Ducey Dangles Federal Funding To Discourage Arizona Schools From Mandating Masks
In an effort to discourage Arizona public school leaders from requiring students and staff wear masks, Gov. Doug Ducey is offering grants to boost per pupil funding in public and charter schools, as well as provide grants to parents who want to send their kids to different schools.
Schools that follow Ducey’s orders to make masks optional and keep classrooms open for in-person learning will be eligible for $163 million in federal funding made available through the American Rescue Plan.
And parents who meet household income requirements can get up to $7,000 per student to pay for child care, transportation, online tutoring and tuition — all to avoid what Ducey calls “overbearing measures,” like mask mandates and remote learning.
“Parents have worked tirelessly over the past year and a half to keep their kids on track,” Ducey tweeted. “They’re in the driver’s seat, and it’s their right to make decisions that best fit the needs of their kids.”
The Republican governor has been at odds with school leaders across the state who’ve mandated masks in defiance of his orders. At least 19 school districts across the state and some charter schools are requiring masks in their school campuses.
Hear Capitol Media Services' Howard Fischer Explain The Standoff Over Masks With Host Mark Brodie On The Show
Ducey has leaned on a state law, adopted as part of the budget in June, banning school districts from requiring masks on campus.
But a Maricopa County Superior Court judge ruled Monday that the law is not yet in effect and won’t be until Sept. 29.
Yet Ducey’s grants for school districts and charters require schools to get in compliance with the governor’s directives by Aug. 27 to be eligible for the per pupil funding boost, according to spokesman C.J. Karamargin. Schools that shift to remote instruction at the direction of their local health department would still qualify, he said.
Karamargin said the grant program wasn’t about punishing school districts but rewarding them.
In a statement, Superintendent Kathy Hoffman, a Democrat, said Ducey’s latest announcements “demonstrate a remarkable ability to ignore any lessons gained from a year and a half of dealing with COVID-19.”
“The goal is in-person learning — something that cannot be achieved by forcing sick students to go back to school with their healthy peers,” Hoffman said.
As for parents unhappy with mask mandates or other COVID-19 mitigation measures at their children's’ schools, the state will begin accepting grant applications on Friday. Parents will have to demonstrate their current school is isolating or quarantining certain students, or giving preferential treatment to vaccinated students. Only households with a total income at or below 350% of the federal poverty level can apply.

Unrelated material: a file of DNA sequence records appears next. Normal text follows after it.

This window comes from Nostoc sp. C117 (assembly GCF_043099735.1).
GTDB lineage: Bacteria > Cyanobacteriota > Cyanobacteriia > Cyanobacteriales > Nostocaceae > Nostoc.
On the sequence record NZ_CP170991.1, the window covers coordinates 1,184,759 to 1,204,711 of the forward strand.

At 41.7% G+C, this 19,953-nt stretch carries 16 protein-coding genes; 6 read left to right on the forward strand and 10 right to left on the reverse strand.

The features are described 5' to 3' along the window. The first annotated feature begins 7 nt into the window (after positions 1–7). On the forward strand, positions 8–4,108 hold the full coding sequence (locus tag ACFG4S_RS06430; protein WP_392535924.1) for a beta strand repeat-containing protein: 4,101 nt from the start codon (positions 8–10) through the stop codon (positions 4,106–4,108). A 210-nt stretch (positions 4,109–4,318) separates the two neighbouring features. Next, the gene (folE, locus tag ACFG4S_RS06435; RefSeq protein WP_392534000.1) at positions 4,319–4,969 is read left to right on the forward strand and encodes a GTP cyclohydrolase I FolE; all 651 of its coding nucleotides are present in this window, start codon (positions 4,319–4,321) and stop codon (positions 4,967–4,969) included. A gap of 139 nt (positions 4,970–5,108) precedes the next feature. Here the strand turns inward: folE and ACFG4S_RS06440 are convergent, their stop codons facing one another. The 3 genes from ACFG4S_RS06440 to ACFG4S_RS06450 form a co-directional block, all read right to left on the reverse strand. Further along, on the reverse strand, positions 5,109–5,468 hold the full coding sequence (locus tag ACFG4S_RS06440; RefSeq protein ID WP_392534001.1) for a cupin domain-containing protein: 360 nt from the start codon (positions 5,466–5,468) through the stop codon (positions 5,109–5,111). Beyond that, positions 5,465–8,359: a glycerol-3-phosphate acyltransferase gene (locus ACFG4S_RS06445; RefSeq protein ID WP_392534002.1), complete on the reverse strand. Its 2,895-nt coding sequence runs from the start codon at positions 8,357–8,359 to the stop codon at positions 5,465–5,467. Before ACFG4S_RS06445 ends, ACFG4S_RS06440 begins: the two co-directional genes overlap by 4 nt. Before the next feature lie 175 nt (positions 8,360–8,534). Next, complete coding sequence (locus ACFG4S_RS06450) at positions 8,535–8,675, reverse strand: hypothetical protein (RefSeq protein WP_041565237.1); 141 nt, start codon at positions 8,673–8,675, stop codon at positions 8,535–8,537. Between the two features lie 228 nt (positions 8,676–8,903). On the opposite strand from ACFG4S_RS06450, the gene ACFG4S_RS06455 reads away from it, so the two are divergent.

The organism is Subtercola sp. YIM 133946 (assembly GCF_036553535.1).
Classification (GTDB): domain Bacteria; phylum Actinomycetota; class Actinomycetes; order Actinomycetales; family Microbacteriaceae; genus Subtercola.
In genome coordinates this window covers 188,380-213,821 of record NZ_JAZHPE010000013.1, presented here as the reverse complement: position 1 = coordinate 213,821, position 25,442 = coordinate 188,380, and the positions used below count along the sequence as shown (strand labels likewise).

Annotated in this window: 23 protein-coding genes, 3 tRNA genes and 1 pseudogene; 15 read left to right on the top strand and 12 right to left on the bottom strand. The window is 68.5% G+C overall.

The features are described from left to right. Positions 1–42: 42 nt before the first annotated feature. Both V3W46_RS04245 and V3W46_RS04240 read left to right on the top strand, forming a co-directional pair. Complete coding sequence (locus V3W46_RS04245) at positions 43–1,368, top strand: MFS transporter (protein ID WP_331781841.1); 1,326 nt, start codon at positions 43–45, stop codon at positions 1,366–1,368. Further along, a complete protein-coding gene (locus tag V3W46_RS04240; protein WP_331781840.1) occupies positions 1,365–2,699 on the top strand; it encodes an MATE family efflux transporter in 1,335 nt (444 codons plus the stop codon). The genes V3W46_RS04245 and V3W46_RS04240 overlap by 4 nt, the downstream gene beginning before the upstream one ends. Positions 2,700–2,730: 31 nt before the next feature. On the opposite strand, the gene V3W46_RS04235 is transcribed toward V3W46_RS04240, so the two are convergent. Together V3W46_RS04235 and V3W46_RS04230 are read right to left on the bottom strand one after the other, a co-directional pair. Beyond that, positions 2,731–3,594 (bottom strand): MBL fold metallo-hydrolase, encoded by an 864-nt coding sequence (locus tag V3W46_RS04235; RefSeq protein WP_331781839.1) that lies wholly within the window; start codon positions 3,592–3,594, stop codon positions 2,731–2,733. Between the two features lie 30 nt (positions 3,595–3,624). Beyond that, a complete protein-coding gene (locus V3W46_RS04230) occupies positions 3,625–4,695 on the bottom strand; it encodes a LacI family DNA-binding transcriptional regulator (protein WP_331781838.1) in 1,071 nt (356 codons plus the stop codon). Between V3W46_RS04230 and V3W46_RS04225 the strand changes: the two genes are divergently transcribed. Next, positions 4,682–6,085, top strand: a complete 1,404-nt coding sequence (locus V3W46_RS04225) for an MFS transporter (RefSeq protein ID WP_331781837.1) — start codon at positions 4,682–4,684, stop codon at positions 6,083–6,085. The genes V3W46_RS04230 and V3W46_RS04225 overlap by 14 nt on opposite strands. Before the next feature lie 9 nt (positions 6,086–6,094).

But some private schools, including Brophy College Preparatory, which Ducey’s own sons attended, are implementing masking, COVID-19 vaccines, quarantine and isolation policies in accordance with public health guidance. It’s legal for private schools to do so since the legislation banning mask mandates in schools only applies to public school districts and charters.
House Democratic Leader Reginald Bolding called this ironic.
"The governor is attempting to revive a failed and unpopular effort to expand private-school vouchers, using misinformation and anti-mask hysteria as an excuse,” Bolding said. “Ironically, many private schools, including Brophy Prep, require masks and vaccinations to attend.”
Chris Kotterman with the Arizona School Boards Association also notes that shifting to remote learning, quarantine and isolation are not forbidden under state law and he said he thinks these efforts fly in the face of public health guidance.
“One of the unfortunate parts of the politicization of COVID has been this drive to cast school districts as having failed low-income students and the state’s need to offer them school choice, specifically private school choice as a way to ‘rescue them’ from the district school system,” Kotterman said.
But in a statement, Ducey said he believes historically disadvantaged children have borne the brunt of what he calls “excessive and overbearing” measures and wants to ensure these students are protected.
Ducey’s programs follow a demand by more than two dozen Republican senators and representatives, who called on the governor to withhold federal funding from school districts violating school regulations GOP lawmakers added to the budget and provide aid to students “trapped within any school district that is non-compliant with state law.”
U.S. Rep. Greg Stanton, a Democrat, has sent a letter to the U.S. Department of the Treasury questioning whether Ducey can use COVID-19 relief dollars this way and urged clarification from the department.
The Governor's gambit to deny American Rescue Plan funds to schools following CDC guidance not only puts students at risk—it violates the law as written by Congress.@USTreasury should make clear that these funds should go to all schools. pic.twitter.com/eq6PDKpx8T— Rep. Greg Stanton (@RepGregStanton) August 17, 2021
The governor’s office also announced $64.9 million in state and federal funding for a host of programs designed to boost K-12 literacy, support adult education and give teachers access to professional development.